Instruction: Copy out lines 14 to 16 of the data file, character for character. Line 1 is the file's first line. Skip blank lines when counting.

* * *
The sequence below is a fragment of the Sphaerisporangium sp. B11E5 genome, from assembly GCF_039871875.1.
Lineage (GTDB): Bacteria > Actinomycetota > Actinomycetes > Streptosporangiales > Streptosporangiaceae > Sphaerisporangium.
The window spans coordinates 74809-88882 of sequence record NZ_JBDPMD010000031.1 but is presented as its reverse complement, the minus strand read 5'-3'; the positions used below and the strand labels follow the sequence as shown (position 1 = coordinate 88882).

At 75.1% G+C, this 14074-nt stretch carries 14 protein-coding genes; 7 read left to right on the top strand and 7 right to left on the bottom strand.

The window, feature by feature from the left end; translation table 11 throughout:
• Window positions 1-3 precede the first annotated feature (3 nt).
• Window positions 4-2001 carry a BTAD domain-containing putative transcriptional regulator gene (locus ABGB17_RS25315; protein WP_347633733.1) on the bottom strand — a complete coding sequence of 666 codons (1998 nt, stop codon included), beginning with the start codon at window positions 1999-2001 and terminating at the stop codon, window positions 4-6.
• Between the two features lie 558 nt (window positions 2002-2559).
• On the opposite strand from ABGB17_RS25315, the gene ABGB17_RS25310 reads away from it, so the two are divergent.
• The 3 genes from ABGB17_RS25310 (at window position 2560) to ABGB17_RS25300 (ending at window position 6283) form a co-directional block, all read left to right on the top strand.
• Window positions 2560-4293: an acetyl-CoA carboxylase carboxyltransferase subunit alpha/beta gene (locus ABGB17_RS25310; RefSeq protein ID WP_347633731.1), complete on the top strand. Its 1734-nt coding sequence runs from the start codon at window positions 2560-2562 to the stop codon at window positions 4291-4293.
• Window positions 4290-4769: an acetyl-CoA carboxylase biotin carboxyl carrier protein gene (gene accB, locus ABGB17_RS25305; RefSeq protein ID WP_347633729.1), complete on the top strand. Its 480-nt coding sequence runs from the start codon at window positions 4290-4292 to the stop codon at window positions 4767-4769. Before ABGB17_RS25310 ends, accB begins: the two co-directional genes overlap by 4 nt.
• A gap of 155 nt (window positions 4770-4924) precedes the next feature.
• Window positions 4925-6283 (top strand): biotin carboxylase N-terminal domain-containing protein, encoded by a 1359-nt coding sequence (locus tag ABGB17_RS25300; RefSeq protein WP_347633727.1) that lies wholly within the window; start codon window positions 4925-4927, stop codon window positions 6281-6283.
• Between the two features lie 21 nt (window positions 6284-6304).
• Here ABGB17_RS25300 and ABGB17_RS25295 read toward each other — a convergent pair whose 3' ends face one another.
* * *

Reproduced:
• Window positions 4925-6283 (top strand): biotin carboxylase N-terminal domain-containing protein, encoded by a 1359-nt coding sequence (locus tag ABGB17_RS25300; RefSeq protein WP_347633727.1) that lies wholly within the window; start codon window positions 4925-4927, stop codon window positions 6281-6283.
• Between the two features lie 21 nt (window positions 6284-6304).
• Here ABGB17_RS25300 and ABGB17_RS25295 read toward each other — a convergent pair whose 3' ends face one another.